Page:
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  1. Abstract. As a key biogeochemical pathway in the marine nitrogen cycle, nitrification (ammonia oxidation and nitrite oxidation) converts the most reduced form of nitrogen – ammonium–ammonia (NH4+–NH3) – into the oxidized species nitrite (NO2-) and nitrate (NO3-). In the ocean, these processes are mainly performed by ammonia-oxidizing archaea (AOA) and bacteria (AOB) and nitrite-oxidizing bacteria (NOB). By transforming nitrogen speciation and providing substrates for nitrogen removal, nitrification affects microbial community structure; marine productivity (including chemoautotrophic carbon fixation); and the production of a powerful greenhouse gas, nitrous oxide (N2O). Nitrification is hypothesized to be regulated by temperature, oxygen, light, substrate concentration, substrate flux, pH and other environmental factors. Although the number of field observations from various oceanic regions has increased considerably over the last few decades, a global synthesis is lacking, and understanding how environmental factors control nitrification remains elusive. Therefore, we have compiled a database of nitrification rates and nitrifier abundance in the global ocean from published literature and unpublished datasets. This database includes 2393 and 1006 measurements of ammonia oxidation and nitrite oxidation rates and 2242 and 631 quantifications of ammonia oxidizers and nitrite oxidizers, respectively. This community effort confirms and enhances our understanding of the spatial distribution of nitrification and nitrifiers and their corresponding drivers such as the important role of substrate concentration in controlling nitrification rates and nitrifier abundance. Some conundrums are also revealed, including the inconsistent observations of light limitation and high rates of nitrite oxidation reported from anoxic waters. This database can be used to constrain the distribution of marine nitrification, to evaluate and improve biogeochemical models of nitrification, and to quantify the impact of nitrification on ecosystem functions like marine productivity and N2O production. This database additionally sets a baseline for comparison with future observations and guides future exploration (e.g., measurements in the poorly sampled regions such as the Indian Ocean and method comparison and/or standardization). The database is publicly available at the Zenodo repository: (Tang et al., 2023).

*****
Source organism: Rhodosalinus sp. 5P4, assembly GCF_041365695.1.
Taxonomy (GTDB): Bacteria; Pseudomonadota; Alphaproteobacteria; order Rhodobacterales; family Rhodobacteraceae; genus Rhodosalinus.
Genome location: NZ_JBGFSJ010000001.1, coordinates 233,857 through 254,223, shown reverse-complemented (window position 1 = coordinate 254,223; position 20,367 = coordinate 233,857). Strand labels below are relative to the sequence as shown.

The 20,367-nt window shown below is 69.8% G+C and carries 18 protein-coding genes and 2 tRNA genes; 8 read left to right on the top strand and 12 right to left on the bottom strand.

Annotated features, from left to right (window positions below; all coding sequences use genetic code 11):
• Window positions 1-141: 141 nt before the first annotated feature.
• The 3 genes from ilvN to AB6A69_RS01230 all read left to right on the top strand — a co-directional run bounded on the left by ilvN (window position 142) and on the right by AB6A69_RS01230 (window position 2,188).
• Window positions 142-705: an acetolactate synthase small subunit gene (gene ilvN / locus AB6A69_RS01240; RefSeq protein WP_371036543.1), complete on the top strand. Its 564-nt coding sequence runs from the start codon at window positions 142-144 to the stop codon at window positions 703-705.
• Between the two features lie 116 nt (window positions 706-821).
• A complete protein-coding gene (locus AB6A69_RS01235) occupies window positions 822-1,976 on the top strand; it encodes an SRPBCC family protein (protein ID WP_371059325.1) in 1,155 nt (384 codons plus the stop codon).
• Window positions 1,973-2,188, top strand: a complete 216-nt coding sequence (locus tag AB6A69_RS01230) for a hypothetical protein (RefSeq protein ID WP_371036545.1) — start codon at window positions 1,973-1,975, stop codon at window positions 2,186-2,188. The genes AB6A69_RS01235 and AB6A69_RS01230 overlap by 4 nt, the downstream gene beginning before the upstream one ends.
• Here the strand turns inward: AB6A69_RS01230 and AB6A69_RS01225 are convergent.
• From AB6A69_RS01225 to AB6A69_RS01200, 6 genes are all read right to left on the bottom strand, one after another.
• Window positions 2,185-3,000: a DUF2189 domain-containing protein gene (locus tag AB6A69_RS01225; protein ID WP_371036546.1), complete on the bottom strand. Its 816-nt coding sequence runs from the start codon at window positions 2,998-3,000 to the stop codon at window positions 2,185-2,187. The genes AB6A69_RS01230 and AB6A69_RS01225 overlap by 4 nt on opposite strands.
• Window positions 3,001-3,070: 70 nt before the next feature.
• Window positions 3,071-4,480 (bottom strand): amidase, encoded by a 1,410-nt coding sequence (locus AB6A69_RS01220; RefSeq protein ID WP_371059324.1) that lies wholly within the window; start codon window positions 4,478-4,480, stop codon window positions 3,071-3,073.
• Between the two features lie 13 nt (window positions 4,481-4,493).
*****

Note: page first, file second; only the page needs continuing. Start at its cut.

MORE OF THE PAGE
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  2. We use a 0-D photochemical box model and a 3-D global chemistry-climate model, combined with observations from the NOAA Southeast Nexus (SENEX) aircraft campaign, to understand the sources and sinks of glyoxal over the Southeast United States. Box model simulations suggest a large difference in glyoxal production among three isoprene oxidation mechanisms (AM3ST, AM3B, and MCM v3.3.1). These mechanisms are then implemented into a 3-D global chemistry-climate model. Comparison with field observations shows that the average vertical profile of glyoxal is best reproduced by AM3ST with an effective reactive uptake coefficient γglyx of 2 × 10-3, and AM3B without heterogeneous loss of glyoxal. The two mechanisms lead to 0-0.8 µg m-3 secondary organic aerosol (SOA) from glyoxal in the boundary layer of the Southeast U.S. in summer. We consider this to be the lower limit for the contribution of glyoxal to SOA, as other sources of glyoxal other than isoprene are not included in our model. In addition, we find that AM3B shows better agreement on both formaldehyde and the correlation between glyoxal and formaldehyde (RGF = [GLYX]/[HCHO]), resulting from the suppression of δ-isoprene peroxy radicals (δ-ISOPO2). We also find that MCM v3.3.1 may underestimate glyoxal production from isoprene oxidation, in part due to an underestimated yield from the reaction of IEPOX peroxy radicals (IEPOXOO) with HO2. Our work highlights that the gas-phase production of glyoxal represents a large uncertainty in quantifying its contribution to SOA. 
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